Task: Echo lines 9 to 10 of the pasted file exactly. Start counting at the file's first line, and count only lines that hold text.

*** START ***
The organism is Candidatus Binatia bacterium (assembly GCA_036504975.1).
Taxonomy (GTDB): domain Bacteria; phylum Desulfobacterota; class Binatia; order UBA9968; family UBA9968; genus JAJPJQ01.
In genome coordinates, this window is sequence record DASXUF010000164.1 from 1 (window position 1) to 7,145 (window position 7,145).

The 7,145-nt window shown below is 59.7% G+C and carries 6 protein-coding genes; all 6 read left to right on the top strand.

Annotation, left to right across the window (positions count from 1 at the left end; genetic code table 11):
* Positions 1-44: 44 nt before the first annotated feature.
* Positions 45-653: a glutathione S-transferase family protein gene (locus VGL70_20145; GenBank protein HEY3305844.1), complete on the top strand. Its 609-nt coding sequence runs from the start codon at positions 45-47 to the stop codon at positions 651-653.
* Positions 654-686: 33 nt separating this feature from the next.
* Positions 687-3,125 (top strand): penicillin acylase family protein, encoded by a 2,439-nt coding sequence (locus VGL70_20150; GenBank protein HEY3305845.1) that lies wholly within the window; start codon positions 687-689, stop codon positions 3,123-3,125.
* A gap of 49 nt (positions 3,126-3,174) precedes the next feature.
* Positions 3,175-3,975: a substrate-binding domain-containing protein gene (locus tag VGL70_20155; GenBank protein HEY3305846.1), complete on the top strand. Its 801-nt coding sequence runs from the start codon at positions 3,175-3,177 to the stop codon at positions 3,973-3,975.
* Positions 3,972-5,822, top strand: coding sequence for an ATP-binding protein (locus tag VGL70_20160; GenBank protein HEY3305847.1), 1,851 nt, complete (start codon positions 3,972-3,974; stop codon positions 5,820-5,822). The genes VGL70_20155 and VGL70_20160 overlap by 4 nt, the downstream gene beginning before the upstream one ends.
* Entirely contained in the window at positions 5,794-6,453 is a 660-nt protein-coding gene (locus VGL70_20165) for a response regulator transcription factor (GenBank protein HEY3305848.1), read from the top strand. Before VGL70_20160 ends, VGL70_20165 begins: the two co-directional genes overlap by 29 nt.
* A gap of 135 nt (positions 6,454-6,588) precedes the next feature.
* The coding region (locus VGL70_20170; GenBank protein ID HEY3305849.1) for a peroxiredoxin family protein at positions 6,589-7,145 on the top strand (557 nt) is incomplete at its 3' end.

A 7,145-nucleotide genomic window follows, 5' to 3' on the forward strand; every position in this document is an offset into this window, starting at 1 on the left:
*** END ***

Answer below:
* Positions 687-3,125 (top strand): penicillin acylase family protein, encoded by a 2,439-nt coding sequence (locus VGL70_20150; GenBank protein HEY3305845.1) that lies wholly within the window; start codon positions 687-689, stop codon positions 3,123-3,125.
* A gap of 49 nt (positions 3,126-3,174) precedes the next feature.